by HELEN GEIB
Some movies are described as love letters to New York. Fighting is not one of those movies. The title refers to the underground fights that bring the main characters together and for a time, ensnare them with the lure of easy money. But it also captures the condition of daily living in a clamorous, squalid city where rents are impossibly high, too many people are trapped in too small a space, and everyone’s a chiseler when opportunity presents. The only dream worth pursuing is getting out.
Fighting is familiar in outline: a young man, new to the big city, is recruited by a small-time hustler to contend for easy money in no-rules fights, gets a taste of the high life, meets a girl, and puts everything on the line for the big match. It is and is not the movie that summary suggests; there is unusual and compelling material within the outline.
The main point of interest is the “manager” character as acted by Terrence Howard in a performance of quiet intensity. Harvey scrapes by on the city’s margins, scalping tickets to Broadway shows, placing illegal bets, coordinating the activities of a small group of petty street thieves. He doesn’t like Manhattan (when asked if he’s from New York, he replies contemptuously that he’s from a city with some culture: Chicago) and hates visiting the boroughs. He moved to the city with big dreams, but he’ll never be more than small-time because he isn’t ruthless; his personality is defined by an unfeigned gentleness, his speech broken by barely perceptible hesitations.
Harvey is not the person we expect him to be and that makes the relationship between manager and fighter into something unexpected as well. If the younger man is not as interesting a character as his co-protagonist, the fault lies mainly in the script. Shawn, played by Channing Tatum, is the silent type whose reserve masks a well of deep feeling; he doesn’t have a whole lot of dialogue and that keeps us from getting to know him as well we should. While the dominating strength of Howard’s performance makes Harvey the film’s center, Tatum’s performance contributes equally to making the one-on-one scenes between manager and fighter its highlight.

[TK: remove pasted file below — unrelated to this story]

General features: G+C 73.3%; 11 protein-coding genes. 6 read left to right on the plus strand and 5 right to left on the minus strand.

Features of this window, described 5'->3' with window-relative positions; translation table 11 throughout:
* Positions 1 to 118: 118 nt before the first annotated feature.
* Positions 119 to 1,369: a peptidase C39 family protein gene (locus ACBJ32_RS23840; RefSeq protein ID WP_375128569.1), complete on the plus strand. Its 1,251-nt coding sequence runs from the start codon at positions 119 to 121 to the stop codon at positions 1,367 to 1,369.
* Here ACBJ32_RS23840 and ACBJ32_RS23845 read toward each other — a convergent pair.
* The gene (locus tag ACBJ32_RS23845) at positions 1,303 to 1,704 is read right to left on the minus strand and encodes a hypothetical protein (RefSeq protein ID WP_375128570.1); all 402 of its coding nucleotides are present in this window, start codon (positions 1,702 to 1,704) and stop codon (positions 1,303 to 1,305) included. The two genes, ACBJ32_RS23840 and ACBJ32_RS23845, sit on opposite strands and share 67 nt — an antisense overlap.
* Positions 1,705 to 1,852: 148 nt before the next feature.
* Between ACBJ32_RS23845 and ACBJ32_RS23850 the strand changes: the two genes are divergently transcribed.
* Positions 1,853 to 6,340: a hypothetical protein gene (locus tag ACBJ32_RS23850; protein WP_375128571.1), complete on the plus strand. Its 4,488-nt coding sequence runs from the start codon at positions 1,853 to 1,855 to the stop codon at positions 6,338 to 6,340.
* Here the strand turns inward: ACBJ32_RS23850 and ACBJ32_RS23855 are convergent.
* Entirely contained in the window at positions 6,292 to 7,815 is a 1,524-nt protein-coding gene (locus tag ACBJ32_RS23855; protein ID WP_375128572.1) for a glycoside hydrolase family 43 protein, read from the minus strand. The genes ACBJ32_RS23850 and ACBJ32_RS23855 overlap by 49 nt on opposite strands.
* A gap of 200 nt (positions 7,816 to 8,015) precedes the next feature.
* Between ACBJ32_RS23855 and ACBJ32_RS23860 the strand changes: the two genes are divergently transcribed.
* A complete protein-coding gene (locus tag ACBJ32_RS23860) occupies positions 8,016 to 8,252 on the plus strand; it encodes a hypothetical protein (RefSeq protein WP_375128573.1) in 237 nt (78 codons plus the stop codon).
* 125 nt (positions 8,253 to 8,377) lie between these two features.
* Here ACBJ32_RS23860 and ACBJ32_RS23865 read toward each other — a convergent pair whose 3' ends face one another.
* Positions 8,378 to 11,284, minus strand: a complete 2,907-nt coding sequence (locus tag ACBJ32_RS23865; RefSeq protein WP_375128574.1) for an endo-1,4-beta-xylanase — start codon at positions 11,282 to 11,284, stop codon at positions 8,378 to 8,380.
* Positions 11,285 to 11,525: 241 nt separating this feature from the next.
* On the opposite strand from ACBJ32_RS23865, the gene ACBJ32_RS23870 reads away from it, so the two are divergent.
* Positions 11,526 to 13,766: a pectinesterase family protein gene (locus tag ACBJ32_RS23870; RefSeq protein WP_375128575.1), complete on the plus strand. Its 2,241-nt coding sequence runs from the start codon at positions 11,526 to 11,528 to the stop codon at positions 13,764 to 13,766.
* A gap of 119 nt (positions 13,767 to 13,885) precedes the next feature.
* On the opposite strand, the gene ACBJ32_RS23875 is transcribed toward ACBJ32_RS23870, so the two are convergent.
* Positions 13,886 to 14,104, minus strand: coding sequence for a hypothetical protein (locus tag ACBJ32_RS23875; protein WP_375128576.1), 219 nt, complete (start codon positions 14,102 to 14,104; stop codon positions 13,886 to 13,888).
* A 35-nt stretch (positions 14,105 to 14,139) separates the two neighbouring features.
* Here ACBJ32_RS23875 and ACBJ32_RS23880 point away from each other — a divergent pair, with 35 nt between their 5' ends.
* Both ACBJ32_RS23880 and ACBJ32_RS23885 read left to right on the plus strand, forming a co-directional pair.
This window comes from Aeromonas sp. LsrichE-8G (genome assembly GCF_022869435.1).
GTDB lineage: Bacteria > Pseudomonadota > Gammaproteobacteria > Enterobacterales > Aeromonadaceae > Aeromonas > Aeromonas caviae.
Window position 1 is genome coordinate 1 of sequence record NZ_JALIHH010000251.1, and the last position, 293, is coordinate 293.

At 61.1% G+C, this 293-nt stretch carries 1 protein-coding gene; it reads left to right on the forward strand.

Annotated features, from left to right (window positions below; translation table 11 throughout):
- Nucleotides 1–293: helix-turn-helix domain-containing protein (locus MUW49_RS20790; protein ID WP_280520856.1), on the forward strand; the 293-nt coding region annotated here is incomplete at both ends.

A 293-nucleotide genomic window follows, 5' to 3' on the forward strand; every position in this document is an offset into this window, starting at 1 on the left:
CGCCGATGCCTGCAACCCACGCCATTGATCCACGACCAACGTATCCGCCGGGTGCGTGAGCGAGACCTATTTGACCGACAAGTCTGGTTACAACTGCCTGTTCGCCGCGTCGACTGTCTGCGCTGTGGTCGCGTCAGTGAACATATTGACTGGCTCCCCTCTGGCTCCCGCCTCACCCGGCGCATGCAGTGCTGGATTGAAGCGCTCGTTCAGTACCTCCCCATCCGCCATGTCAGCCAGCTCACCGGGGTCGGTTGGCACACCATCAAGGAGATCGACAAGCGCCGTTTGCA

Fighting was written by Robert Munic and director Dito Montiel. Montiel’s direction, with assists from the cinematography and editing, is consistently modulated to match the tempo of the action. Particularly effective is the use of two-shots in framing Harvey’s relationships with Shawn and with Martinez, a successful hustler and one-time friend imbued by Luis Guzman’s performance with repellent self-confidence. Finally, the music sound track is excellent; it is a crucial part of the urban panorama and amplifies the dramatic intensity of the fights.